In this context, it is anticipated “low growth rates of 1.6% and 2.3% in 2023 and 2024, respectivelysimilar to the low levels observed in the 2010s and insufficient to achieve significant progress in terms of poverty reduction”.
“Most economies have recovered to their pre-pandemic levels, but this is not sufficient. The countries of the region have the opportunity to rebuild better after the crisis and achieve fairer and more inclusive societies,” he said. carlos philip jaramillo, Vice President of the World Bank for Latin America and the Caribbean. The director asserted that “in addition to implementing the necessary reforms and investments to accelerate growthgovernments must face the structural costs: the years of schooling lost, the vaccines not provided and the delayed impact of food insecurity that the recovery of GDP masks”.
The report assesses that the region is well positioned to rethink its development trajectory. Employment practically recovered its pre-pandemic levels, schools reopened and, with exceptions in the Caribbean, the high rate of vaccination against Covid-19 allowed a return to normality.
However, it considers that the consequences of the crisis persist and must be addressed. Although poverty fell from 30% in 2021 to 28.5% in 2022, it is still at a high level; while he points out that the long-term costs of the crisis in health and education must be remedied urgently, both to revive growth and to mitigate the increase in inequality.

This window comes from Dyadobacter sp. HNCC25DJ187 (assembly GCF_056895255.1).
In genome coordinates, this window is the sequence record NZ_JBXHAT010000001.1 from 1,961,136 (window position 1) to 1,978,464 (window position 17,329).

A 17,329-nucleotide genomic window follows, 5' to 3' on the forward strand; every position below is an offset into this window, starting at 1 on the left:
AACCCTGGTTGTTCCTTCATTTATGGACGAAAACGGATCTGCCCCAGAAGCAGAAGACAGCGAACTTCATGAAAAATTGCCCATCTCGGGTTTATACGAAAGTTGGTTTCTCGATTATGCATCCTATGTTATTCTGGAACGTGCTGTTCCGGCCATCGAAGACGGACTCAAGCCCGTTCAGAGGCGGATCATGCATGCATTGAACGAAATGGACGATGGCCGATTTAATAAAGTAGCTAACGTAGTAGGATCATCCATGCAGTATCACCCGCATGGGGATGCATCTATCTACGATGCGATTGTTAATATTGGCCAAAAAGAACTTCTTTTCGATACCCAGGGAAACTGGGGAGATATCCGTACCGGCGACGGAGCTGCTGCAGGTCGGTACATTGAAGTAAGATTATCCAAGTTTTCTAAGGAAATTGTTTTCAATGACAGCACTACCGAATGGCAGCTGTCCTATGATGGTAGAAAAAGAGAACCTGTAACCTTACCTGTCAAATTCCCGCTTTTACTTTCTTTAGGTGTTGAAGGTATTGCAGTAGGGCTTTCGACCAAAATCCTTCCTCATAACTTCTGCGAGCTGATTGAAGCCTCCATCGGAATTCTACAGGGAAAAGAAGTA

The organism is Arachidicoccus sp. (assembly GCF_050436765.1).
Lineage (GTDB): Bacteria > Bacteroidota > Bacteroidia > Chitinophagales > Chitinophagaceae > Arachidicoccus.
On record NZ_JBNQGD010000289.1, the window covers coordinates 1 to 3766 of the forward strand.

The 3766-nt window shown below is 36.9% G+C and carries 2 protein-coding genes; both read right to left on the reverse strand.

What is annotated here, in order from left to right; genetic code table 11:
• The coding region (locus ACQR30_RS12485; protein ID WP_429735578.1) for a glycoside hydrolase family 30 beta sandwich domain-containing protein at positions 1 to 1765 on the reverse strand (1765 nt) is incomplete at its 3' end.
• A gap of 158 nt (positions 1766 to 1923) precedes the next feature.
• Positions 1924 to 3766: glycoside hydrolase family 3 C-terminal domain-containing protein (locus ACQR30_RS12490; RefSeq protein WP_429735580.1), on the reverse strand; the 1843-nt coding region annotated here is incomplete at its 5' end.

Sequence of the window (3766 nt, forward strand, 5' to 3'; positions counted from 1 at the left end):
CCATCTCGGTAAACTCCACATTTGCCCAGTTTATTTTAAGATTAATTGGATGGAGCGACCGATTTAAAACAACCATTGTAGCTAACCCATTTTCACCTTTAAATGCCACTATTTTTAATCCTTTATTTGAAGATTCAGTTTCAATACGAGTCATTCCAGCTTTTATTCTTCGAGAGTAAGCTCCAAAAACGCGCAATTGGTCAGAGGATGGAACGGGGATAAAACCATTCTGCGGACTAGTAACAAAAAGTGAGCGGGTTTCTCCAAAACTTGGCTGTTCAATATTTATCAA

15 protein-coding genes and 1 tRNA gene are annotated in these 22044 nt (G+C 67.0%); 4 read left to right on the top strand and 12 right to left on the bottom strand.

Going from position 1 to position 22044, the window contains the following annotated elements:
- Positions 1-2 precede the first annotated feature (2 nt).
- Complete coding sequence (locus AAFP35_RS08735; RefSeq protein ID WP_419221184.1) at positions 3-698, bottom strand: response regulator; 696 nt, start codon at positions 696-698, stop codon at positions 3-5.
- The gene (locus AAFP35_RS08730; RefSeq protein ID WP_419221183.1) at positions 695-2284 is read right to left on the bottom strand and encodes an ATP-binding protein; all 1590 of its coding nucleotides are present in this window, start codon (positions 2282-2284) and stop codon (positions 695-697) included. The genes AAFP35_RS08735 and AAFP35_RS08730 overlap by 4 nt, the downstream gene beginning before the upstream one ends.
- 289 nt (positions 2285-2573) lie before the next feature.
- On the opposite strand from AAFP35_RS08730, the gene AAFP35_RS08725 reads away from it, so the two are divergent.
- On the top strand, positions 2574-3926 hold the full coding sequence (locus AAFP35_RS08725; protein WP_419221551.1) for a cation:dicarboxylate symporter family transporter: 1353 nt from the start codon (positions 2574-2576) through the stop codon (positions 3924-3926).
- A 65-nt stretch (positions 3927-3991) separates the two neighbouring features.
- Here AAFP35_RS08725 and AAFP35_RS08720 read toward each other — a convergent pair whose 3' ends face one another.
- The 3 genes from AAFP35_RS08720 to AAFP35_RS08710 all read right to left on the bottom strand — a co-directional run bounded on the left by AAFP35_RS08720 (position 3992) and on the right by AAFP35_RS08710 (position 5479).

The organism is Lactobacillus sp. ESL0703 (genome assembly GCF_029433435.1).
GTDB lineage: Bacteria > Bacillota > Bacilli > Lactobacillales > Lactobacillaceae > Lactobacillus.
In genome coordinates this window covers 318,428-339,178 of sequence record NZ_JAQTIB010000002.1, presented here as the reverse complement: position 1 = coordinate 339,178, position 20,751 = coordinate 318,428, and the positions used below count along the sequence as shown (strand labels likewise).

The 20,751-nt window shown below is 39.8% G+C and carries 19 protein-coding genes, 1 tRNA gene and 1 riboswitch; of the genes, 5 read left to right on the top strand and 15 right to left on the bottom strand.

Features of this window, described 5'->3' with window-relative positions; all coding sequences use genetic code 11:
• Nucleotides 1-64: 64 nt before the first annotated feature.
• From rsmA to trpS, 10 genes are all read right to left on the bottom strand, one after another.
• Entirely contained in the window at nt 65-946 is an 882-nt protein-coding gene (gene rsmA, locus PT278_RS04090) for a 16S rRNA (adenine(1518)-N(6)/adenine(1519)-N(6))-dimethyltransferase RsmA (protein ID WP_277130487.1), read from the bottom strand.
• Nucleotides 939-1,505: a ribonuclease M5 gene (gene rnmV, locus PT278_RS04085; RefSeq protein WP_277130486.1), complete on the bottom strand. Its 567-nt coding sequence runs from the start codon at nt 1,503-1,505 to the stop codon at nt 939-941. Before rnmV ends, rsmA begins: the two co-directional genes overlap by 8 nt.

Savings in public spending
“Managing the growing burden of debt resulting from the crisis while generating sufficient fiscal space to make investments that promote growth requires new sources of revenue that will need to be carefully analyzed, as well as better use of existing spending. On average, 17% of public spending could be saved and, in two thirds of the countries, these savings would serve to eliminate the current fiscal deficits”, he affirmed. William F. MaloneyWorld Bank Chief Economist for Latin America and the Caribbean.
The report argues that countries should carefully analyze their public spending and tax policy options to promote equity and avoid potential adverse effects. This includes improving spending efficiency: “on average, 4.4% of GDP — or 17 percent of public spending — is wasted on misdirected transfers, poor public procurement, and inefficient human resource policies”.
Analyzing the region’s tax situation, the report considers that in terms of VAT some countries —such as Bolivia, Ecuador, Mexico, Paraguay and most Central American countries— could have room for additional VAT increases that are relatively exempt of costs, “while in Argentina and Uruguay —and to a lesser extent Brazil and Colombia— these would have a decidedly negative impact on growth”.
The report specifies that in Argentina, along with other Latin American countries such as Brazil and Ecuador, the aggregate tax burden varies between 30% and 35% of GDP, thus approaching the levels observed in the OECD. In other countries, such as Costa Rica and the Dominican Republic, the aggregate tax burden is around 15%.